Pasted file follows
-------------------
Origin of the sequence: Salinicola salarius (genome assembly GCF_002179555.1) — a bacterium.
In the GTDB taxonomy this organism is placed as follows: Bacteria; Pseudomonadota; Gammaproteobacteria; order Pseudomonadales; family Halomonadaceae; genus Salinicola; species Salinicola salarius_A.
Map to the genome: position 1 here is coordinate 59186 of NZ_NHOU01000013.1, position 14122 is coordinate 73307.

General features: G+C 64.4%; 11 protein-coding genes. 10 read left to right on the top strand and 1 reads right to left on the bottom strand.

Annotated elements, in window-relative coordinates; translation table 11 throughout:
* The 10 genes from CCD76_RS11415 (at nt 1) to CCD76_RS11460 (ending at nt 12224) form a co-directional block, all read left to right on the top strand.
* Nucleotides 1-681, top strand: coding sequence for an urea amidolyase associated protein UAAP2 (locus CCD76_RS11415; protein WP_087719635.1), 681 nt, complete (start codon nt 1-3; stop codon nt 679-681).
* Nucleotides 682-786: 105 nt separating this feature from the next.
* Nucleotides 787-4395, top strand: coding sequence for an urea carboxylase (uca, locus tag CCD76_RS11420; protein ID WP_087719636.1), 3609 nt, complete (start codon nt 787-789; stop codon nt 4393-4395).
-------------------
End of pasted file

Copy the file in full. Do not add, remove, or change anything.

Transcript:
Origin of the sequence: Salinicola salarius (genome assembly GCF_002179555.1) — a bacterium.
In the GTDB taxonomy this organism is placed as follows: Bacteria; Pseudomonadota; Gammaproteobacteria; order Pseudomonadales; family Halomonadaceae; genus Salinicola; species Salinicola salarius_A.
Map to the genome: position 1 here is coordinate 59186 of NZ_NHOU01000013.1, position 14122 is coordinate 73307.

General features: G+C 64.4%; 11 protein-coding genes. 10 read left to right on the top strand and 1 reads right to left on the bottom strand.

Annotated elements, in window-relative coordinates; translation table 11 throughout:
* The 10 genes from CCD76_RS11415 (at nt 1) to CCD76_RS11460 (ending at nt 12224) form a co-directional block, all read left to right on the top strand.
* Nucleotides 1-681, top strand: coding sequence for an urea amidolyase associated protein UAAP2 (locus CCD76_RS11415; protein WP_087719635.1), 681 nt, complete (start codon nt 1-3; stop codon nt 679-681).
* Nucleotides 682-786: 105 nt separating this feature from the next.
* Nucleotides 787-4395, top strand: coding sequence for an urea carboxylase (uca, locus tag CCD76_RS11420; protein ID WP_087719636.1), 3609 nt, complete (start codon nt 787-789; stop codon nt 4393-4395).